Rebecca Metcalf, Author at Rubric

Rebecca Metcalf
December 3, 2019
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International growth takes more than just localized content. Certainly, translation plays a crucial role; but the perception that multilingual content is all it takes to succeed on the global stage is wildly outdated. In a previous article, we discussed the Localization Maturity Model™ (LMM) and how a systematic, KPI-focused approach to translation can drive forward your global content strategy – and now it’s time to take that philosophy a step further with the Globalization Maturity Model (GMM).

Whereas the LMM offers guidance on benchmarking and optimizing your localization processes, the GMM is a broader framework for applying those same principles enterprise-wide. Corporate strategy, product development, marketing, and many other lines of business all factor into the global customer journey, so it is essential that they are all aligned with the same priorities and goals.

At Rubric, we’ve been advocating this kind of holistic globalization strategy for more than 20 years. And now, for the first time, CSA Research has documented and codified best practices – making it easier than ever for businesses to ramp up their globalization maturity and achieve international growth.

 

Why enterprises should adopt the Global Maturity Model

At its core, the GMM is a tool with two functions. It’s a roadmap for implementing business processes that allow for and facilitate globalization, and it’s a framework for benchmarking your organization’s globalization maturity. Taken together, these two functions enable you to identify areas for improvement, implement best practices in those areas, and then measure the impact of those changes based on actual data. Against a backdrop of constantly increasing competition and growing customer expectations, the ability to make data-driven decisions is fundamental to optimizing the global customer experience.

What’s more, globalization maturity benchmarking isn’t just a one-off exercise. It’s a process that you can repeat, targeting different areas for improvement each time, to achieve a cycle of constant optimization.

By adopting the Globalization Maturity Model, you stand to drastically enhance the international customer experience by delivering customer journeys that are not just translated, but are also tailored to appeal to the local market and supported throughout your organization. And this, in turn, will drive brand loyalty and growth.

 

Benchmarking framework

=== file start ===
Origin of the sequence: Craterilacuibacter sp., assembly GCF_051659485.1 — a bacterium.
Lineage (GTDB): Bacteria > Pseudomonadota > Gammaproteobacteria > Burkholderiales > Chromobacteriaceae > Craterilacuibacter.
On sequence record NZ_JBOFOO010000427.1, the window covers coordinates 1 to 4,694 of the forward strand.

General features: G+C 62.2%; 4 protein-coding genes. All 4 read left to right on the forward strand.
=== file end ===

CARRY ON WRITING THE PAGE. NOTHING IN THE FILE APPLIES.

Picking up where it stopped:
CSA Research identifies 57 distinct components that can be used to comprehensively benchmark your globalization performance. These components fall into 21 categories, which are themselves grouped under five broad axes:

  • Governance: Establishing globalization as a business process with properly defined goals, KPIs, and metrics – and achieving cross-company buy-in for those goals.
  • Strategy: Defining your business model and plans for international growth, integrating those global plans with your corporate strategy, and ensuring they are supported by your global content strategy.
  • Process: Ensuring that global priorities are baked into core business processes, and that processes can be easily applied to local teams. This will help you approach globalization systematically and transparently.
  • Organizational structure: Appointing executive leadership to oversee globalization; recruiting and training staff to support international markets; overcoming silos to ensure that teams collaborate towards globalization objectives and share best practices company-wide.
  • Automation: Factoring globalization into technology investment decisions and standardizing tool usage. From a content perspective, making use of authoring frameworks, translation memory systems, translation management systems, and product information management systems to streamline authoring and localization. In the wider enterprise context, ensuring that core technologies – such as ERP, CRM, and business intelligence systems – all support each of the languages you operate in.

 

Putting it into practice

Carrying out a 57-component benchmark is no easy task, and enacting the organizational, cultural, and strategic transformation necessary to optimize your globalization approach can be even harder. The GMM offers recommended executive actions for each element, but they are often easier said than done.